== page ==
Yeah, I was thinking it may be the alternator, but if that was it, wouldn't the car shut off after driving for awhile?
If it is the alternator, do you know how much it will cost to fix, including labor? I don't know how to fix much on my car.
Can anyone please give me some advise?
About 3 weeks ago I went to start my car and it wouldn't start. The clock wasn't on and no lights worked, so Ifigured it was the battery since the battery looked pretty old and I bought the car used, and well, I don't really know the history of the car, so how could a new battery hurt?
So, I bought a new battery and it worked fine; started no problem. I thought the problem was fixed.
Well, yesterday I went to start the car and it didn't start. Again, the clock didn't work and no lights went on, so my battery is dead. I know I didn't leave any lights on, so I didn't drain the battery myself. Does anyone know what could be wrong? I need to drive to NJ in 3 days, so I need to fix this quickly.
I should also note that I leave my car parked without starting it, somettimes two weeks at a time. However, my older Sentra always started, even if I didn't start in for 3 weeks in New Engalnd weather.
Any help would be great.
Yeah, I think it would shut down after driving it a bit. As far as labor goes. I would just go get like a chiltons guide and do it yourself. It would save you lots of $$. Its not all that hard. A parts store might even be able to test it in your car.
there is a tool that you hook up to your electrical system (through your battery) and you can manually put a load (no smart ass remarks please
) onto your electrical system, more than a radio, a/c, heater, whatever could do, and you can find out that way. a shop can do it for you and probably only charge you like 1/2 hour in labor or so. probably 25-30 bux and 15-20 min.
98 se-r w/ p/r cai, stillen header, courtesy exhaust, JUN flywheel, ACT clutch, NOS nitrous kit, eibach springs, kyb struts, st sways, cusco camber plates, f/r strut braces, lotsa bushings, and a bunch of other crap not really worth mentioning
Given the inaccessible location of the alternator, I would test the alternator in place. Charge the battery, start the engine andn switch on everything (lights, heater, heated rear window, wipers, etc.). This will put a "load" on the system. Now put a multimeter across the battery terminals. If you get a reading of around 13 volts, then the alternator is charging OK.
If the alternator is charging OK, this is where the fun begins. It could be something as simple as a trunk light that doesn't go off with the lid closed, draining the battery over the course of 2 weeks inactivity. Good luck!
ya test alt. then if it's ok go to an automotive electrical guy.someone that checks for shorts. .I had several shorts about 3 or 4. he found them fixed them and now I can turn the car on after several days no prob. then 3 months later the alt. went so I fixed it with a rebuilt joint.
Ok, time for an update.
I jumped the car yesterady, which took a long time because the battery was really drained.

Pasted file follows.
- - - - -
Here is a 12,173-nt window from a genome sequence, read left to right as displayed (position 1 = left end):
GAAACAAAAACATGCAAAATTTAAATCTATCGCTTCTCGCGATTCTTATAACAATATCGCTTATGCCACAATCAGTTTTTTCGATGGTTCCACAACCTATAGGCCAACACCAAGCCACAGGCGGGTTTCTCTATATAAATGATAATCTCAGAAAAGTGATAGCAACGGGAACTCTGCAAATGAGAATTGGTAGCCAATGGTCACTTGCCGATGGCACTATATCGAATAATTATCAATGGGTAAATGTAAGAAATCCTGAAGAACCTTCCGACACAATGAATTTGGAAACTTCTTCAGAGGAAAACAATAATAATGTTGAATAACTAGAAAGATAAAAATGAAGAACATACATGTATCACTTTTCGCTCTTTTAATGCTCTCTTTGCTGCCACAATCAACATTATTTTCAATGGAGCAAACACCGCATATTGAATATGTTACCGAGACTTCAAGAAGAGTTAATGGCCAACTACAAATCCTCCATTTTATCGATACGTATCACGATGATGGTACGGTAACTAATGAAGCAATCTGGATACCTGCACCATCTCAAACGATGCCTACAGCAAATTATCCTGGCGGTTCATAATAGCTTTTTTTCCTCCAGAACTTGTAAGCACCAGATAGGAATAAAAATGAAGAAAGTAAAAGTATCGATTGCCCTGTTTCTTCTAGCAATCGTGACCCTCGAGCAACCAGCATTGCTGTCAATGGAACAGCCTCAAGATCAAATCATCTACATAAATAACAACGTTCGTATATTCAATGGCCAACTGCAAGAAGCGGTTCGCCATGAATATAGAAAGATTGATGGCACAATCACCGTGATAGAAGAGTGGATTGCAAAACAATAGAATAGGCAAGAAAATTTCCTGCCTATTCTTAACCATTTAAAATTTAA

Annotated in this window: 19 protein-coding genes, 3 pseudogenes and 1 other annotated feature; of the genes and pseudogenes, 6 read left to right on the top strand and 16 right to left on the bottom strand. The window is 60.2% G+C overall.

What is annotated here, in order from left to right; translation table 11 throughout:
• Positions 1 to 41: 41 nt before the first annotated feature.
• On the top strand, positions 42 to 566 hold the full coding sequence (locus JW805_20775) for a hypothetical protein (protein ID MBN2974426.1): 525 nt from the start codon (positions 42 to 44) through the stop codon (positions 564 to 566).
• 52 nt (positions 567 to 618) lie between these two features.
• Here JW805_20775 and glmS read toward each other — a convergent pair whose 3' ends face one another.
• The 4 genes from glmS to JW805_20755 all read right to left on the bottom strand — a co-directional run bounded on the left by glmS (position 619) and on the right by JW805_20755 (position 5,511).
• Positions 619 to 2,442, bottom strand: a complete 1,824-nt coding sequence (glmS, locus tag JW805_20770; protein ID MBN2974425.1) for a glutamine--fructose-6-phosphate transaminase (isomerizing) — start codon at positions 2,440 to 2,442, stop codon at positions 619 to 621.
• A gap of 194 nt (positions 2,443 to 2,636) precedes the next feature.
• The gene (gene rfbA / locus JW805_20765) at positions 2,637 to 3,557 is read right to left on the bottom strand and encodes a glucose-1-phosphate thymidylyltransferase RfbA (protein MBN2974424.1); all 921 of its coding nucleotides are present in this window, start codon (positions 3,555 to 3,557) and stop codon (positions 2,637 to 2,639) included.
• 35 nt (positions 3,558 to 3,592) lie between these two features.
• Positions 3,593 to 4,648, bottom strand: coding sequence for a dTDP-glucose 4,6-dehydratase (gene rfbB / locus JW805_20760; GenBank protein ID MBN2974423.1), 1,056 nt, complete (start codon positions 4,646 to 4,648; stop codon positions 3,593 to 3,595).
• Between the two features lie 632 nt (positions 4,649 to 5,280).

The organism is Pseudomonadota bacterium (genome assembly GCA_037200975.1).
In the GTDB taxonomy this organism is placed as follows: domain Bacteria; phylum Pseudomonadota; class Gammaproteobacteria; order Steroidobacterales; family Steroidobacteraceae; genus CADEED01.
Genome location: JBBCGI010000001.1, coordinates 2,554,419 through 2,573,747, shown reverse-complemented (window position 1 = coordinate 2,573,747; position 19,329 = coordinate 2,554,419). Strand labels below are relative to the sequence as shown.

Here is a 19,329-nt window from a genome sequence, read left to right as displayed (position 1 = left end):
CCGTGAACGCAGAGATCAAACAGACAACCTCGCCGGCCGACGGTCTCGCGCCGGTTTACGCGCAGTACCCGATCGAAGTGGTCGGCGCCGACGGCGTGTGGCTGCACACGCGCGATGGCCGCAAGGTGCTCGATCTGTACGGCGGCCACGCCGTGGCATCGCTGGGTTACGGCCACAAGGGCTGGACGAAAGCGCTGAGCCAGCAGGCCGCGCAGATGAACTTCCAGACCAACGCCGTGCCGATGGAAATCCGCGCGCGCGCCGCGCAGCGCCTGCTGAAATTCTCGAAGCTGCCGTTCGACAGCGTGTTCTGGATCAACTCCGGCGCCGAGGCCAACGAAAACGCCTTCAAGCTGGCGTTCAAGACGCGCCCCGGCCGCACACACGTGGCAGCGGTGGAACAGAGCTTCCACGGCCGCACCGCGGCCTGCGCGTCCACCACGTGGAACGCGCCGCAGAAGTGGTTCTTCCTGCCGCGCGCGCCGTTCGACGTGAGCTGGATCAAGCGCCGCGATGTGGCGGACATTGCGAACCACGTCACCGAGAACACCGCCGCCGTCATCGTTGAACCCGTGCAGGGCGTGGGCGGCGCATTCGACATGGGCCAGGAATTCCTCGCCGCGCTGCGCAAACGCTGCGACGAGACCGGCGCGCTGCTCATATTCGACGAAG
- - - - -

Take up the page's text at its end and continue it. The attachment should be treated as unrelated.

After the car started, I let it sit and run for 20 minutes because I read somewhere in the post that this is how to charge the battery/alternator.
After charging, I drove the car around for about 15 minutes and then brought it to Autozone. The guy checked my battery and said it had had about 12 volts, which is a little low but since it was cold outside, it's normal. He then checked my alternator by disconecting the battery terminals while the car was running, and thankfully, the car still ran, so it's not my alternator.
I think this is what happened. When I bought the new battery 3 weeks ago, I probably didn't charge the alternator long enough, causing the car to die out agin. I think I read this somewhere else in the posts where someone was jumped but then the car died fifteen minutes down the road because he didn't charge the alternator long enough. Does this sound correct?
I'm going to start the car again today just to make sure it starts again.
Ok, I just went to start the car and it was dead again!!!
This is pissing me off. I called my unlce and he asked me if I had a regualtor in the car. What the hell is a regulator?
He said it could be this regualtor or I could have a short, like mentioned in the previous post.
So, I guees my next question is, how hard is it to find a short, and once it is found, how expensive to fix?
Will Autozone be able to find the short with their little machines they roll out to the car? Or do I have to spend money and bring it to a shop to find the short?
Oh, and to top it all off, it's pouring in Boston and my car is sitting in water that comes up to the middle of the rims.
What a sh**ty day.
One more thing.
If I do have a short, will I be able to drive the car from Boston to NJ without fixing the short?
I do not have a lot of money now, and since my car will not be in use for about a month when I get to NJ, I would rather fix it later.
Poor and unhappy,
So I took the car to cambridge Nissan today and did a diagnostic check.
They found that I have a short in my dome light circuit. He doesn't know if it's a wire or what (said they needed more time to figure out), but he said I could just take the dome light fuse out and then my battery wouldn't drain. So, now I don't have a dome light or clock, but that's ok, I can live without either.
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